Harold Beland Richardson
October 27, 1922
|Died||April 12, 2016 (aged 93)|
Harold Beland "Spec" Richardson (October 27, 1922 – April 12, 2016) was an American professional baseball executive. He served as the general manager of two Major League Baseball teams, the Houston Astros (1967–75) and San Francisco Giants (1976–81).
A native of Columbus, Georgia, Richardson began his baseball career in 1946 as concessions manager of the minor league Columbus Cardinals of the Class A Sally League. He advanced to business manager, and switched to the rival Jacksonville Tars (later the Braves) in 1949, staying with that franchise through 1958. He then served as general manager of the Houston Buffaloes of the Triple-A American Association from 1959–61.
When the minor-league Buffaloes were succeeded by the MLB Houston Colt .45s in 1962, Richardson joined the expansion team in its debut National League season as the Colt .45s' business manager. The team was renamed the Astros in 1965.
Richardson took over as Astro general manager after his two predecessors, Paul Richards and Tal Smith, had built one of the most talented farm systems in baseball. In its five-year history, the Houston franchise had produced star players Rusty Staub, Joe Morgan, Jimmy Wynn, Larry Dierker and Dave Giusti, with future standouts Doug Rader and Don Wilson ripening in its minor league system.
But Paul Richards was fired by Astro owner Roy Hofheinz after the 1965 season. Houston spent 1966 with Smith heading up a three-man baseball operations management team that included Richardson and field manager Grady Hatton. Then, during the 1966–67 off-season, Hofheinz named Richardson the club's official general manager, a job he would hold for almost nine full seasons.
Richardson traded 31-year-old Mike Cuellar to the Baltimore Orioles for Curt Blefary on December 4, 1968. Cuellar appeared in three consecutive World Series with the Orioles from 1969 to 1971 including a 1970 Championship run, was a co-recipient of the American League Cy Young Award in 1969, had at least 20 wins in each of four seasons and won 143 games in eight years in Baltimore. Blefary spent only one season with the Astros before being dealt to the New York Yankees.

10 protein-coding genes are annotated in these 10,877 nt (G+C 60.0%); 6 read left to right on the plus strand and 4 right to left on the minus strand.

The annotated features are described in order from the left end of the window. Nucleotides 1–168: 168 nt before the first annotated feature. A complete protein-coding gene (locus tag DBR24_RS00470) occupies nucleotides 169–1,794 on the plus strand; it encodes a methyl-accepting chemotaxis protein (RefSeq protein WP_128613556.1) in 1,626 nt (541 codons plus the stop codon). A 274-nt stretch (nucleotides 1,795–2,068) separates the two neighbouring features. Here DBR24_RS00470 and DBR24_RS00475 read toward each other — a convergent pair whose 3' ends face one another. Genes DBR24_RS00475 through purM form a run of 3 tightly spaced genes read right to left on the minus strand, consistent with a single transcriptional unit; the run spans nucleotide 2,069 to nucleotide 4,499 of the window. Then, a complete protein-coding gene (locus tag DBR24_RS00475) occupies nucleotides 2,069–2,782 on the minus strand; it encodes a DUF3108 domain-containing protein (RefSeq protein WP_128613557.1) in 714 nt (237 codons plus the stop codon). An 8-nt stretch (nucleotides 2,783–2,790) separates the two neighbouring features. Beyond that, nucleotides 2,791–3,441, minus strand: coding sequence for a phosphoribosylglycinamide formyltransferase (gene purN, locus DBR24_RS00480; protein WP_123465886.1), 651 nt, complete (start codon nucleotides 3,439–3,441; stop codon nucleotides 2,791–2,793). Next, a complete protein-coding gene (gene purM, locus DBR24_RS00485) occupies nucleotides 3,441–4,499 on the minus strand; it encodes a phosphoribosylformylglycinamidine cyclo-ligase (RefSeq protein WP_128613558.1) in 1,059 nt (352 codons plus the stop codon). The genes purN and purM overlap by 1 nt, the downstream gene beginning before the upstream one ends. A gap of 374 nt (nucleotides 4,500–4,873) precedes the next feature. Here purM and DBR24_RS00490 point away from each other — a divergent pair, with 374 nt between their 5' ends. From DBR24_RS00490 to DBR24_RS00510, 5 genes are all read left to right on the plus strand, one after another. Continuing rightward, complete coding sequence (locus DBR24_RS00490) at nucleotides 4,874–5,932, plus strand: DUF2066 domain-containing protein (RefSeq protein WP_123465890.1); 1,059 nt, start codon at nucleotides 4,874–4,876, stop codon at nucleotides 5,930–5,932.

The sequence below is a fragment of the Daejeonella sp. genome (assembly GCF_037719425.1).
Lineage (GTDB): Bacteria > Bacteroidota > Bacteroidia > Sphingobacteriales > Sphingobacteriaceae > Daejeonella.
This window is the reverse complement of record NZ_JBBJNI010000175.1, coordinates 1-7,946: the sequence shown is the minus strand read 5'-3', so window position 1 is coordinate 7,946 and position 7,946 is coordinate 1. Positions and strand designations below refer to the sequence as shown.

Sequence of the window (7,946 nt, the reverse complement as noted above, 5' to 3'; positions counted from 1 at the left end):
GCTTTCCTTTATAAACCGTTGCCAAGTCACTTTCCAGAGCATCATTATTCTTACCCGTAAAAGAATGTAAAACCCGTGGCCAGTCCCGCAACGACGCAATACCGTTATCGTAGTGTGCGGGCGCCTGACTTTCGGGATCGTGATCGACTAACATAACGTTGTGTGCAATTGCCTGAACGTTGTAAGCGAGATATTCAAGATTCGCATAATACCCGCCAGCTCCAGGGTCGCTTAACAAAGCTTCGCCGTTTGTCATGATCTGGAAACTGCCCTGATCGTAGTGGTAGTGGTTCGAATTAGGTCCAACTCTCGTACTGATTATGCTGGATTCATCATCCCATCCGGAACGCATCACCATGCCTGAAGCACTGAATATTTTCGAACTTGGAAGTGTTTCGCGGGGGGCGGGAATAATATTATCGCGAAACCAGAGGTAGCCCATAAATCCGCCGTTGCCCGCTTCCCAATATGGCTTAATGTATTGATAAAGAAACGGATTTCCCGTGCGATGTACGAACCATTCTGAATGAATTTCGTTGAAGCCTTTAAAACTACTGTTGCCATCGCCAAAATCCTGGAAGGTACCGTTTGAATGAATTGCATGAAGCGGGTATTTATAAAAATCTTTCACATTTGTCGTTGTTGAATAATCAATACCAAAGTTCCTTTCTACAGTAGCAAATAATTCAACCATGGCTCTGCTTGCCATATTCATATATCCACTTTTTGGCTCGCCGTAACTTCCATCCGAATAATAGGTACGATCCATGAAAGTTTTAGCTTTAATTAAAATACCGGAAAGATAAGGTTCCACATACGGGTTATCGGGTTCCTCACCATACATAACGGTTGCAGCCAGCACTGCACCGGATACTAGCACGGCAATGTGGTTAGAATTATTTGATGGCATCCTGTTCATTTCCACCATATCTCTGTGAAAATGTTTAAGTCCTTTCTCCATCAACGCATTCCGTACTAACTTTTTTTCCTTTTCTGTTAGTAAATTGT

Richardson then traded Staub — a 24-year-old outfielder and first baseman who displayed remarkable ability to hit for high average and decent power (leading the league in doubles in 1967) within the confines of the cavernous Astrodome — to the Montreal Expos for Jesús Alou and Donn Clendenon. Clendenon refused to report, however, and Montreal instead sent Jack Billingham, Skip Guinn, and cash. The club may have felt that Staub's ankle problems would shorten his career, but Staub instead continued his exceptional hitting in Montreal, Detroit, and New York. John Mayberry – another young first base prospect – was traded to the Kansas City Royals for mediocre bullpen help. There he became an integral part of the Royals.
However, Richardson's most memorable trade featured Morgan, the Astros' star second baseman, who was dealt (along with 4 time gold glove winner César Gerónimo, infielder Denis Menke, utility outfielder Ed Armbrister and starting pitcher Jack Billingham) to the Cincinnati Reds in exchange for first baseman Lee May, second baseman Tommy Helms and utility infielder Jimmy Stewart. Morgan went on to become the offensive heart of the Big Red Machine, who would later win back to back World Series championships in both 1975 and 1976 and is widely held by many to be the greatest second baseman of the second half of the 20th century. He was elected to the Baseball Hall of Fame in 1990.
That trade is generally regarded as being one of the most lopsided in the history of Major League Baseball.
To his credit, Richardson recognized César Cedeño as a potential superstar, but the Astros spent his tenure and several years after it mired in mediocrity. During Richardson's nine-year stewardship, Houston would post only four .500 or above records (1969; 1972–74). On July 11, 1975, with Houston at 32–58 and lodged in last place in the National League West Division, Richardson was fired and soon replaced by Smith, who returned to the Astros after a stint as an executive with the New York Yankees. Sabermetric research shows that without Richardson's trades, the Astros would likely have been the best team in the National League throughout much of the 1970s. Instead, the team would not appear in the playoffs until 1980.
Richardson also served as general manager for the San Francisco Giants from December 1975 to July 8, 1981. He joined the Giants on the recommendation of other National League owners during a transitional period, while the team was sold by longtime owner Horace Stoneham, eventually to Bay Area businessman Bob Lurie.
For four of the five full seasons during which Richardson helmed the Giants, the team scuffled on the field, averaging only 74 wins a year. The exception, however, was 1978. Led by slugger Jack Clark and pitchers Vida Blue and Bob Knepper, the 1978 Giants posted an 89–73 record to finish a strong third in the NL West, only six games behind the eventual league champion Los Angeles Dodgers. Richardson was hailed as the Major League Executive of the Year by The Sporting News.
But the Giants returned to mediocrity in 1979, and Lurie fired Richardson in favor of farm system director and former Giants' catcher Tom Haller in July 1981. Richardson, then 58, finished his career in a consultants' role with the organization.
He died in Columbus, Georgia at the age of 93 on April 12, 2016.